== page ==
To discover this part of the island in good company, consider the eight-day Corfu Trail to the North tour from Explore (0845 527 6846; www.explore.co.uk). It departs on 10 September and 8 October, price £791 – including flights from Gatwick, accommodation with breakfast, some dinners, and guides.
The other Ionian islands are accessible by ferry from the capital's busy port, just north of the centre of Corfu Town. You can also reach Igoumenitsa on the mainland. But for a day with a difference, sign up for a trip to Albania. At its closest point, Corfu is just over a mile from southern Albania, and taking a day trip is an excellent way to get a taste of the least-known country in Europe. Petrakis Lines (00 30 26610 38 690; www.ionian-cruises.com) operates a boat service from Corfu Town to Saranda in Albania, costing €38 return.
Saranda is an interesting and relaxed port in its own right, but the main attraction – a few kilometres inland – is the ancient city of Butrint. The ruins survived four decades of Stalinism, and remain one of the most impressive – and under-visited – classical sites in Europe.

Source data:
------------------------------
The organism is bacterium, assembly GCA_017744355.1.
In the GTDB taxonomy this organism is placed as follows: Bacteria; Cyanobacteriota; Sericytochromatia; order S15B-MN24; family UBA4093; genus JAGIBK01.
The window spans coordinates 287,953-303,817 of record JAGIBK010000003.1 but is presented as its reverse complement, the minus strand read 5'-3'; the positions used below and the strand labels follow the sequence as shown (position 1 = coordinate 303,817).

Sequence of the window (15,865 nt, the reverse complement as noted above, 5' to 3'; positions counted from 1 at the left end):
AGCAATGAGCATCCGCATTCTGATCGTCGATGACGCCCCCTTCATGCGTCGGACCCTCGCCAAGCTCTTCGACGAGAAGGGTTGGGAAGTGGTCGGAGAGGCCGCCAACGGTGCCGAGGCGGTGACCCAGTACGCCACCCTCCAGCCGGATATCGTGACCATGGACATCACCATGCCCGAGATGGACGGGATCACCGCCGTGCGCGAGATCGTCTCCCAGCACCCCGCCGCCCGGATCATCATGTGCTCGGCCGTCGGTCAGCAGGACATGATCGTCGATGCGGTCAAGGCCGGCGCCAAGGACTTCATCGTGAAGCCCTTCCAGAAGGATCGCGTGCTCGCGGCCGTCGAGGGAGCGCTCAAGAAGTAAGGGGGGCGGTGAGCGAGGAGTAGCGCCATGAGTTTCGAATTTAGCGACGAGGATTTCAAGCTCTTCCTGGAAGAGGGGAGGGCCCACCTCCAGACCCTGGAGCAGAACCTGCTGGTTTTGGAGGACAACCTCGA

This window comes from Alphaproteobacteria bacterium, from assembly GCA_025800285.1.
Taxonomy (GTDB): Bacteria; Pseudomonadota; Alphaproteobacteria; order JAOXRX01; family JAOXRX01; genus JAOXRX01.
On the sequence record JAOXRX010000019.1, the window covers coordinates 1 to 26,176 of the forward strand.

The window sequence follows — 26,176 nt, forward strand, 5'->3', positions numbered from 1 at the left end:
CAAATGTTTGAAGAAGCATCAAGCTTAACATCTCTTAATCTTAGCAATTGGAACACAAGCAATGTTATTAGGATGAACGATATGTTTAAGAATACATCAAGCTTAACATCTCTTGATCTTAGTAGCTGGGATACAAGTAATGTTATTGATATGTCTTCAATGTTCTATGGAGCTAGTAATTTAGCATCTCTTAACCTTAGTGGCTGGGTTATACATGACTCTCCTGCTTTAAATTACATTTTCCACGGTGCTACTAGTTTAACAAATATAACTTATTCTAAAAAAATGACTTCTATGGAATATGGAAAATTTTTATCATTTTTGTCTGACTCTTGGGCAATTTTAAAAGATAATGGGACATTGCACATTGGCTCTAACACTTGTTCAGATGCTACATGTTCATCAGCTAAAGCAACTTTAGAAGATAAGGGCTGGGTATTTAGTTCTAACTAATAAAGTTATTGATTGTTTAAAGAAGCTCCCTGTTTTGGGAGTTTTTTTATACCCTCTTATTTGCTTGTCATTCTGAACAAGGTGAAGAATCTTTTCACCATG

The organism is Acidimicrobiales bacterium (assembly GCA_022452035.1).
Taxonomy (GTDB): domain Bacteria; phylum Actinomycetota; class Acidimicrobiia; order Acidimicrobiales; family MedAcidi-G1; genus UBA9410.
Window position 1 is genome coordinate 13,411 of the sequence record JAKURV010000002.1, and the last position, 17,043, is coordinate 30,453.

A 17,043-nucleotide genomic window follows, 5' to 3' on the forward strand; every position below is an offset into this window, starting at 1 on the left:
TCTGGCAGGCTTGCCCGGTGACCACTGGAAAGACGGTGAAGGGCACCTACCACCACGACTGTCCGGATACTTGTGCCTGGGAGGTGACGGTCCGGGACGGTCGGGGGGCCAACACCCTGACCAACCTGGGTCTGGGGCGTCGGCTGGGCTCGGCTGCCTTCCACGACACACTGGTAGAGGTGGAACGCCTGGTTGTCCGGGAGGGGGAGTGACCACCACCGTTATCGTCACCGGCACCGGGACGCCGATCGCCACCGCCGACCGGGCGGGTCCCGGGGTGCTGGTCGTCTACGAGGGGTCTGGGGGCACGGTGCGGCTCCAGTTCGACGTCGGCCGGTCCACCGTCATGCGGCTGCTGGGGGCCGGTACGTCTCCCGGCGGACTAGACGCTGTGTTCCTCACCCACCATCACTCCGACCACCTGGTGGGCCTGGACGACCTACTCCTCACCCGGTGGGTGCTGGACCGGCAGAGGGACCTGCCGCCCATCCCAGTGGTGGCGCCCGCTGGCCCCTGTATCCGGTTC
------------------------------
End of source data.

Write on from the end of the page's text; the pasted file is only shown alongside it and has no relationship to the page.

What Google will tell you...
"Such is the variety of Corfu's scenery that walkers spend no more than an hour in any one landscape; indeed, around every corner a new scene stuns the eye. From the vast beaches and juniper dunes in the island's south, through the rolling olive groves of the central section, to the karst plateau and rugged gorges in the north, the Corfu Trail reveals an island paradise ideal for walkers" – www.thecorfutrail.com
What Google won't tell you... until now...
Corfu's rickety old airport is barely fit for purpose, especially on "changeover days" – in particular Fridays, when there is the main influx of British jets. But at least it has the advantage that you can walk to or from town in about 40 minutes.
Who said that?
"Gradually the magic of the island settled over us as gently and clingingly as pollen"
— Gerald Durrell (My Family and Other Animals)
"Get dressed up in your school uniform and join in the games as Future Club will be cheesing it up all night long" – Club 18-30, promoting the "School Disco" night at the resort of Kavos